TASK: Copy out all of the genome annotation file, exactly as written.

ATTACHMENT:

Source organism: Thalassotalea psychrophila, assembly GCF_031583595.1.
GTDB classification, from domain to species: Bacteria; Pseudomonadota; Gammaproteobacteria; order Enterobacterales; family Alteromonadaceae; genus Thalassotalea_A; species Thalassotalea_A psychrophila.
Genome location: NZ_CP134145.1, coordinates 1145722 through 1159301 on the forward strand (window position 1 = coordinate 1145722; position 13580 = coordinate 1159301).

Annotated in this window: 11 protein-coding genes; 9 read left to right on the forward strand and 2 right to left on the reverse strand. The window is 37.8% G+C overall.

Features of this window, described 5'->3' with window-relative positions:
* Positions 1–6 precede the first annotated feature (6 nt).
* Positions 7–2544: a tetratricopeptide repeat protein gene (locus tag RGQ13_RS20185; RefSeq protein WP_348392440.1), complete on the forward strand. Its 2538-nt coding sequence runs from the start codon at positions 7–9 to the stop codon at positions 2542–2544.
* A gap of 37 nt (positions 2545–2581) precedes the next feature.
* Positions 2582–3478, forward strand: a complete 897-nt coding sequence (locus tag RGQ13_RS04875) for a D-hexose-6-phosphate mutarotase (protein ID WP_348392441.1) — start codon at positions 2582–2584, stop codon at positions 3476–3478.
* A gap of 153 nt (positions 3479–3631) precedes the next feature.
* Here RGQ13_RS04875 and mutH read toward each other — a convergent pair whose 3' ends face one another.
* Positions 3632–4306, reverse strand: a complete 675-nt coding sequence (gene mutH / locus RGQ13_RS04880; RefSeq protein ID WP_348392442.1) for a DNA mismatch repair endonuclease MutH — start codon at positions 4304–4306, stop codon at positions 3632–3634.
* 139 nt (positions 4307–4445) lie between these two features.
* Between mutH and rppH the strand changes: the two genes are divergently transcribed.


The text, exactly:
Source organism: Thalassotalea psychrophila, assembly GCF_031583595.1.
GTDB classification, from domain to species: Bacteria; Pseudomonadota; Gammaproteobacteria; order Enterobacterales; family Alteromonadaceae; genus Thalassotalea_A; species Thalassotalea_A psychrophila.
Genome location: NZ_CP134145.1, coordinates 1145722 through 1159301 on the forward strand (window position 1 = coordinate 1145722; position 13580 = coordinate 1159301).

Annotated in this window: 11 protein-coding genes; 9 read left to right on the forward strand and 2 right to left on the reverse strand. The window is 37.8% G+C overall.

Features of this window, described 5'->3' with window-relative positions:
* Positions 1–6 precede the first annotated feature (6 nt).
* Positions 7–2544: a tetratricopeptide repeat protein gene (locus tag RGQ13_RS20185; RefSeq protein WP_348392440.1), complete on the forward strand. Its 2538-nt coding sequence runs from the start codon at positions 7–9 to the stop codon at positions 2542–2544.
* A gap of 37 nt (positions 2545–2581) precedes the next feature.
* Positions 2582–3478, forward strand: a complete 897-nt coding sequence (locus tag RGQ13_RS04875) for a D-hexose-6-phosphate mutarotase (protein ID WP_348392441.1) — start codon at positions 2582–2584, stop codon at positions 3476–3478.
* A gap of 153 nt (positions 3479–3631) precedes the next feature.
* Here RGQ13_RS04875 and mutH read toward each other — a convergent pair whose 3' ends face one another.
* Positions 3632–4306, reverse strand: a complete 675-nt coding sequence (gene mutH / locus RGQ13_RS04880; RefSeq protein ID WP_348392442.1) for a DNA mismatch repair endonuclease MutH — start codon at positions 4304–4306, stop codon at positions 3632–3634.
* 139 nt (positions 4307–4445) lie between these two features.
* Between mutH and rppH the strand changes: the two genes are divergently transcribed.